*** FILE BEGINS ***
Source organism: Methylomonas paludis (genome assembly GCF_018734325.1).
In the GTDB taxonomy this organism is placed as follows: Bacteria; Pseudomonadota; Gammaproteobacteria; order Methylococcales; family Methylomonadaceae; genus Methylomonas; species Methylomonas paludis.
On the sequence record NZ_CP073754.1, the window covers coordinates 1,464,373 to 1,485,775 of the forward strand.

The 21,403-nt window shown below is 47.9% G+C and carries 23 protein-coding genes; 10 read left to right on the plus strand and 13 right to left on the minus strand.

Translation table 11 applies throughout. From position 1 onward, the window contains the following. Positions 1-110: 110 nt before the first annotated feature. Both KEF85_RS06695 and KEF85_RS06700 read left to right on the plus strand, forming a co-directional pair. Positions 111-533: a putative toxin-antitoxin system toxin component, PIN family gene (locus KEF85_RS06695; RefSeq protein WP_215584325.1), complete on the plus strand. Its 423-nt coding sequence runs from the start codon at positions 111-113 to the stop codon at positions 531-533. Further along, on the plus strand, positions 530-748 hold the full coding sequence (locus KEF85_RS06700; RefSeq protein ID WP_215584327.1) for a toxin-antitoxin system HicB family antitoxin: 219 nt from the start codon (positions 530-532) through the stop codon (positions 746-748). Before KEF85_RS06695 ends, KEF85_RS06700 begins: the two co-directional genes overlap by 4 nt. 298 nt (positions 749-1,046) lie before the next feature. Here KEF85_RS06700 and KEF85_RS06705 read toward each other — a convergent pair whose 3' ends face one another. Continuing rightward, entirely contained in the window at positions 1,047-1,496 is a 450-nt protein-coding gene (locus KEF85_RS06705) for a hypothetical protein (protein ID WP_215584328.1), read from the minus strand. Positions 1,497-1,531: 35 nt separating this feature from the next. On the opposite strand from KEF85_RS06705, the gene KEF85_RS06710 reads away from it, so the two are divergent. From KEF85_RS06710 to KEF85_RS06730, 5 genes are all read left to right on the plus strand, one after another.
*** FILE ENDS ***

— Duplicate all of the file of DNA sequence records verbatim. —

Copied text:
Source organism: Methylomonas paludis (genome assembly GCF_018734325.1).
In the GTDB taxonomy this organism is placed as follows: Bacteria; Pseudomonadota; Gammaproteobacteria; order Methylococcales; family Methylomonadaceae; genus Methylomonas; species Methylomonas paludis.
On the sequence record NZ_CP073754.1, the window covers coordinates 1,464,373 to 1,485,775 of the forward strand.

The 21,403-nt window shown below is 47.9% G+C and carries 23 protein-coding genes; 10 read left to right on the plus strand and 13 right to left on the minus strand.

Translation table 11 applies throughout. From position 1 onward, the window contains the following. Positions 1-110: 110 nt before the first annotated feature. Both KEF85_RS06695 and KEF85_RS06700 read left to right on the plus strand, forming a co-directional pair. Positions 111-533: a putative toxin-antitoxin system toxin component, PIN family gene (locus KEF85_RS06695; RefSeq protein WP_215584325.1), complete on the plus strand. Its 423-nt coding sequence runs from the start codon at positions 111-113 to the stop codon at positions 531-533. Further along, on the plus strand, positions 530-748 hold the full coding sequence (locus KEF85_RS06700; RefSeq protein ID WP_215584327.1) for a toxin-antitoxin system HicB family antitoxin: 219 nt from the start codon (positions 530-532) through the stop codon (positions 746-748). Before KEF85_RS06695 ends, KEF85_RS06700 begins: the two co-directional genes overlap by 4 nt. 298 nt (positions 749-1,046) lie before the next feature. Here KEF85_RS06700 and KEF85_RS06705 read toward each other — a convergent pair whose 3' ends face one another. Continuing rightward, entirely contained in the window at positions 1,047-1,496 is a 450-nt protein-coding gene (locus KEF85_RS06705) for a hypothetical protein (protein ID WP_215584328.1), read from the minus strand. Positions 1,497-1,531: 35 nt separating this feature from the next. On the opposite strand from KEF85_RS06705, the gene KEF85_RS06710 reads away from it, so the two are divergent. From KEF85_RS06710 to KEF85_RS06730, 5 genes are all read left to right on the plus strand, one after another.